How to Carve a Turkey

Way back in the day before the Food Network, my husband and I were invited to a friend's house for Thanksgiving dinner. That morning, he came across a cooking show on PBS that included a segment on how to efficiently carve a turkey, yielding the most meat off the bone with the least trouble. He volunteered to carve the turkey that night—this is how he does it now, photos Thanksgiving 2011:

Turkey 101

How to Carve a Turkey

Keep Sliced Turkey Warm and Moist

Safely Thaw a Frozen Turkey

Roasting TImes and Other Basics

Storing Leftover Turkey

Leftover Turkey Recipes


perfect roast turkey

To get started, you need a perfectly roasted bird. (Let it rest at least 20 minutes after removing from the oven.) This one is on the smallish side—12 pounds plus a little—but this technique is the one to use on almost any fowl. 


You need the proper utensils. A sharp carving knife, a sharpening steel, and a big fork. A big cutting board is helpful. 

sharpen knife

Using your sharpening steel, put the edge back on your knife and remove nicks. Remember: a dull knife is more dangerous than a sharp knife. 
twine and skewers Untruss your bird, and remove any skewers you might have holding various bits of skin in place. Get rid of the twine and skewers—don't leave them cluttering up your cutting board.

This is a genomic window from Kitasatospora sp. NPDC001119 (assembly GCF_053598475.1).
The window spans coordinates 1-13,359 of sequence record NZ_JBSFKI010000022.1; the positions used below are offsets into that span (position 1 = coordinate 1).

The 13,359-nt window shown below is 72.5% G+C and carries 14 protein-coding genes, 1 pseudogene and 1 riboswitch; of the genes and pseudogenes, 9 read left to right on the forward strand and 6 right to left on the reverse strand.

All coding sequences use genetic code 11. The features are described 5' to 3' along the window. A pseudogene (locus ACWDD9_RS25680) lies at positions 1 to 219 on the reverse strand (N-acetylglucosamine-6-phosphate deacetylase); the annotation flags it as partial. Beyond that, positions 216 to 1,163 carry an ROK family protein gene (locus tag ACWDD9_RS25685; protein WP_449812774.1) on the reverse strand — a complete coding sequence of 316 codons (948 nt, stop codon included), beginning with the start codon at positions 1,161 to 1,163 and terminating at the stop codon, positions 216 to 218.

remove stuffing Remove any stuffing from the bird. We used onions and celery in this example, but now is the time to remove traditional stuffing as well. 
remove leg Grasp the leg in one hand and slice down into the bird with your knife pulling the drumstick slightly down and away as shown.
leg and thigh The goal is to remove the turkey leg AND the thigh in one piece.
separate thigh Then separate the thigh from the drumstick by finding the socket joint and manipulating your knife to separate the two pieces. Keep at least one drumstick whole as in any group you'll find someone who just loves that part of the turkey.
 debone the thigh Then remove the thigh bone by slicing along both sides of the bone; pull out to remove. This should leave you with a whole deboned piece of thigh suitable for slicing.
breast Next, we want to remove the breast from half of the turkey. Using your fingers, locate the breast bone that runs down the length of the bird and carve down as close to the center bone as you can get.
breast You're going to cut almost through the bird- use your non-knife-wielding hand to pull the breast back as you cut so you can see to keep your knife close to the bone.
remove breast  You'll have half the breast off the bird when you are done-
whole breast that looks like this. Clean, and perfect for slicing onto your platter.
sliced breast Remove the breast to a separate cutting board and slice across the grain. A sharpened knife is key here as you will want to try to keep a thin strip of skin with each slice of turkey.
slice thigh  Do the same with the de-boned thighs.
platter of turkey Repeat the process on the other side of the bird and you should have a platter full of perfectly carved turkey—
carcass  and a carcass that has just enough meat left on it to make a nice stock for turkey soup.


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